This summer, during my summer internship at Navstik Labs, I took up a project to implement vision-based object tracking and following, using a gimbal mounted camera on a drone. There are already some ready-to-fly drones that offer such a capability. However, it is still quite complex to integrate this feature with your own custom built drones.
Now anybody can guess that tracking and following objects using gimbal will need some OpenCV code and a PID controller; what else could possibly be required! And, that is all I had to do. However, the challenge was to get it up and running on the hardware, and provide a user-friendly interface for live video-feed, object-selection and controller-tuning, on a remote machine (web interface). All this had to be done in a matter of days, not months, by a person with no prior experience of working with drones (me!).
Thanks to FlytPOD/FlytOS platform, I did not have to spend any time interfacing autopilot, gimbal, camera with companion computer, or installing/configuring ROS, OpenCV to work with it, not even setup the wifi link. FlytPOD/FlytOS provided all of that, out of the box. That was a huge timesaver!
Drone with camera, 3 axis Gimbal and FlytPOD
Just some connections between gimbal and FlytPOD and I was ready to roll. I had APIs to command gimbal and drone from ROS, access camera feed in OpenCV, a high-bandwidth wifi-link between FlytPOD and my laptop to monitor live data and set control parameters.
Starting off with OpenCV, I got a color and shape based object detector working. So the detection is handled by Hough circle transform. Later, I also used Zdenek Kalal's TLD algorithm, ported to FlytOS, which uses machine learning to track objects in video stream. Then I put together an onboard app, which calls ROS services for the FlytGimbal API from FlytPOD. Next step was to extract the centroid of the object which would lead me to angular setpoints for gimbal.
FlytGimbal: Web-app for selecting objects to track and gain tuning
Implementing and tuning PID controller was the real experimental stuff, which could have taken me a lot of time, had there not been the web-app to configure my settings during testing. One of my fellow interns got me this nice looking web-app, FlytGimbal, within a day, using RESTful APIs available in FlytOS. Now from my browser, I could select any object from video feed with just a mouse drag, watch the detected false objects or tune my PID gains. FlytOS took care of all the data-plumbing between my ROS code and this web-app.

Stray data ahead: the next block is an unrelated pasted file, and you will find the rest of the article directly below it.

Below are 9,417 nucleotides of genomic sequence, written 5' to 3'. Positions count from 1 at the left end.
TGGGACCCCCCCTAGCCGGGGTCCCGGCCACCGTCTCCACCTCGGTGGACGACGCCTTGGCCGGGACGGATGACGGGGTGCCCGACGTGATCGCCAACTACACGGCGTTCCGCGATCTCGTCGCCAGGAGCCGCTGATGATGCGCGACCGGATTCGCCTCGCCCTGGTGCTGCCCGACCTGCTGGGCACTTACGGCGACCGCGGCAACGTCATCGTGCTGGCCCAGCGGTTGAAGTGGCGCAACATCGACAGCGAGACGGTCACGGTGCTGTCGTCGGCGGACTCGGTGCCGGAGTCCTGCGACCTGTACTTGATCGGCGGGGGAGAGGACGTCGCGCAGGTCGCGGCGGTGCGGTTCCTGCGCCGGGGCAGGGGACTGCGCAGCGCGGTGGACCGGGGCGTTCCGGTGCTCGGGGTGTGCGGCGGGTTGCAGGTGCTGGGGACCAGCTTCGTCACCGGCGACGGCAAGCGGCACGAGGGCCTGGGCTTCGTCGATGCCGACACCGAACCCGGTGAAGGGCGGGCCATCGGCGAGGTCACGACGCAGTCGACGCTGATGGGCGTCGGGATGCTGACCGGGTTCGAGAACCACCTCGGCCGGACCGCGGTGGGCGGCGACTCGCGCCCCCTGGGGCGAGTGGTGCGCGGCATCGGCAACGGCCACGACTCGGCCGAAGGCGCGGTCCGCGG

Now, with this I can ask the gimbal/camera to keep looking at my dog or car, while the drone is free to fly all over the place. I am planning to take this work ahead to solve interesting problems, like, having a drone follow me visually, or land on a moving object, etc.
Read more about FlytOS, FlytPOD here.
Here is link to code for web-app and OpenTLD algorithm ported to FlytOS.
FlytPOD is live on Indiegogo, support us and grab your own Flight Computer.
With USB CAM (Logitech C920 USB HD Camera) at the FlytOS - Pi3, I am able to get the live video feed, see following video clip;
From the FlytConsole, I am able to get and change parameters and Waypoints in the Pixhawk but the things which are still not working are as follows;
1. No GPS status update from the Pihhawk while connected with Pi3 however in standalone when I connect the Pixhawk to PC via USB, the GPS status comes and GPS get locked.
2. 5MP CSI Camera module when hooked on to Pi3 instead of USB Camera, no live video feed comes.
3. HUD does not change in the FlytConsole when I tilt the Pixhawk which is connected with Pi3 running FlytOS.
4. Can't get the object tracking working in the flytfollowme.
well, it certainly wouldn't do miracles
higher precision, the angles are set as floats, for small angle ranges the PWM resolution is ok, but for e.g. 330° it's just 0.3°
with PWM you can't do 360° turn around, so the target must always be to some extend forward
once established you easily can use all other functions, have free look, etc.
You are absolutely right, we have endless power in our side. The onboard storm32 takes care of the internal loop rate, as you did rightly mentioned. We can surely have a better algorithm running on our side, on top of gimbal controller of storm32. Currently we only have a PID loop running on FlytOS, commanding the gimbal controller of storm32, but surely we can improve upon that, and all your suggestions are being well taken into consideration.
Regarding the point that you had using serial communication VS the PWM commands which we are using. Could you please elaborate on what you think would give us better leverage if we use serial communication.
thx a lot, helped a lot